Some authors have used words, phrases, and expressions in an Indigenous language in their stories. Natasha Kanapé Fontaine, for example, uses mushum in her story to refer to the main character’s grandfather and kuei, an Innu greeting, to signal the continuance of the Innu language in the other world (as we have discussed above). Joséphine Bacon, in turn, uses Innu words like Uatan (the village in which her story takes place), Nutshimit (the inland), Tshishikushkueu (“la femme de l’espace qui veille sur la Terre” (203)) and teueikan (drum). In using Innu words, these authors underline the continued existence of Indigenous languages, cultures, and peoples into the future, especially since the words used here are mostly related to family and to inherently Innu places, traditions, and knowledge. In a similar vein, Atikamekw language teacher, actress and writer Janis Ottawa’s story includes many Atikamekw words, especially those that refer to traditional knowledges of the land (“wikwasatikw, le bouleau blanc” (180), “minihikw, une épinette blanche” (181), “awesisak, le gibier” (181), etc); traditional ways of living (“nous allons apprendre le kotosowan, la façon dont nos ancêtres le faisaient, pour appeler l’orignal juste à temps pour la chasse” (182)); people in the community (“awacak, les jeunes” (181), “kokom, grand-mère” (181), “moshom, grand-père” (181), etc), and the others (“ka wapisitcik, des Blancs” (182)). Miko, the story’s main character, indeed uses Atikamekw language and his life in the community is rooted in traditional practices. Nevertheless, Miko has a strong desire to leave the island and go to the city to find his lost love. Towards the end of the story, he even says to himself that he does not want to be Anicinape anymore: ‘Je ne veux plus être un Anicinape”, se dit-il. Puis il regrette; c’est insensé de vouloir changer d’identité, aussi bien de mourir (186-7). [16] Miko realizes that he should not try to change his identity as Anicinape. He becomes aware of the interconnection between the island where he and his community live, the way they live there (including their language use), and his identity as Anicinape. In that sense, the story exemplifies Jeannette Armstrong’s concept of interdependence and the centrality of land and language to Indigenous existence: “language was given to us by the land we live within” (146).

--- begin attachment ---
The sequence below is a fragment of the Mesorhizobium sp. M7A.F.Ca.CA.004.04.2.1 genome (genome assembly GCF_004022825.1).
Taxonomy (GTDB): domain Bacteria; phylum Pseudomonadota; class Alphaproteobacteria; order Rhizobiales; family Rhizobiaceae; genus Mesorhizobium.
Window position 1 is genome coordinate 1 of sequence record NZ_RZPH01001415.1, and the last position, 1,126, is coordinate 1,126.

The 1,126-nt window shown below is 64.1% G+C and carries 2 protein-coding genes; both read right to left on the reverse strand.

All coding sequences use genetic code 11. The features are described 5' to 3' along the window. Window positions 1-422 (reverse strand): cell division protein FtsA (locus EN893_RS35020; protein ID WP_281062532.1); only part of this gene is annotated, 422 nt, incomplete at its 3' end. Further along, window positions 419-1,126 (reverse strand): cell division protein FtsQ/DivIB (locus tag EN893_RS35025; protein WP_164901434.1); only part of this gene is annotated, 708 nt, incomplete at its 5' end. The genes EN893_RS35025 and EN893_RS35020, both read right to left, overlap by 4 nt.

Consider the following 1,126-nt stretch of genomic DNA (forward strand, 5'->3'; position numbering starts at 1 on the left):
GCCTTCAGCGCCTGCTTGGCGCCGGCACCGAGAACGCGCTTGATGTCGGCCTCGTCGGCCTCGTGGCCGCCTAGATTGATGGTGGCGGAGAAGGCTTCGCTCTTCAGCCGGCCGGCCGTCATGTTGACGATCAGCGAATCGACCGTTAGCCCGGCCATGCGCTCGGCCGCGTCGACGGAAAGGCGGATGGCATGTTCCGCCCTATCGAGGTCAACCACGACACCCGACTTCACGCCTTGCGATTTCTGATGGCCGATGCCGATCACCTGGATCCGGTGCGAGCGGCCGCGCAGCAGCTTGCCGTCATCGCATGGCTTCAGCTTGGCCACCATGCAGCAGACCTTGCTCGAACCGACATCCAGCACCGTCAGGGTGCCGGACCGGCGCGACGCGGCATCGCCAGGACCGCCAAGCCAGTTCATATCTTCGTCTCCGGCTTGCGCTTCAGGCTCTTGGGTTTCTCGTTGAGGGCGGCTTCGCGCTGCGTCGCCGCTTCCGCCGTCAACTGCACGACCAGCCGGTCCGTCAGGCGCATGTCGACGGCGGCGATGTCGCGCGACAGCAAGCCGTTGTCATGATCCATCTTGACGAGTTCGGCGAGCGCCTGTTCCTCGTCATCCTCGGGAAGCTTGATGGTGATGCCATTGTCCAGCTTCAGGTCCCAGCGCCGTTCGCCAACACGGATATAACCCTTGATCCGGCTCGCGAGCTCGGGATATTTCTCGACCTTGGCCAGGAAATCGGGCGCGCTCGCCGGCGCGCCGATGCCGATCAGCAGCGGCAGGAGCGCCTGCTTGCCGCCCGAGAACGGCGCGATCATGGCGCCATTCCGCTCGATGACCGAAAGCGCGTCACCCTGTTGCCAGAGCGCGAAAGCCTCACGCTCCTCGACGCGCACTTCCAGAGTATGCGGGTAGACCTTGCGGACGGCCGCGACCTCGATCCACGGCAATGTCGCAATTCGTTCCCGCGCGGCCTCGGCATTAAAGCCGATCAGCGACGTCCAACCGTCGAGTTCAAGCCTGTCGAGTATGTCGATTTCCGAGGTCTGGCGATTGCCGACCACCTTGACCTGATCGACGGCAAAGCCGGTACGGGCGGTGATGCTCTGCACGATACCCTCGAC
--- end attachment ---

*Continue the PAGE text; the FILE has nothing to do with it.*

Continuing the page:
Ottawa’s, Bacon’s, and Kanapé Fontaine’s stories also have in common an Indigenous place setting: Bacon’s story takes place in the village of Uatan in Nutshimit; Ottawa’s story on the island, and Kanapé Fontaine’s story partly in Kanatabe, which is still colonial, and partly in the Innu world. In these places, Indigenous people lead a life practically separate from a colonial world, and it comes as no surprise, if we keep in mind Armstrong’s idea about the land speaking, that their languages are spoken in these places. These stories thus exemplify Indigenous resurgence and its relation to language. For Simpson, Indigenous resurgence is strongly rooted in Indigenous languages: she argues that Indigenous resurgence and decolonization involve learning from Indigenous languages as they carry Indigenous epistemologies, philosophies, and meanings in their structures. Indigenous resurgence centers self-determination and Indigenous resistance. The imagined futures by these three authors are indeed centered around self-determination of the community in their own spaces, speaking their own languages, and living on the land. They move away from a politics of recognition focused on reconciling with the settler state to root their lives in their own values, traditions, epistemologies, and lands (Coulthard). [17]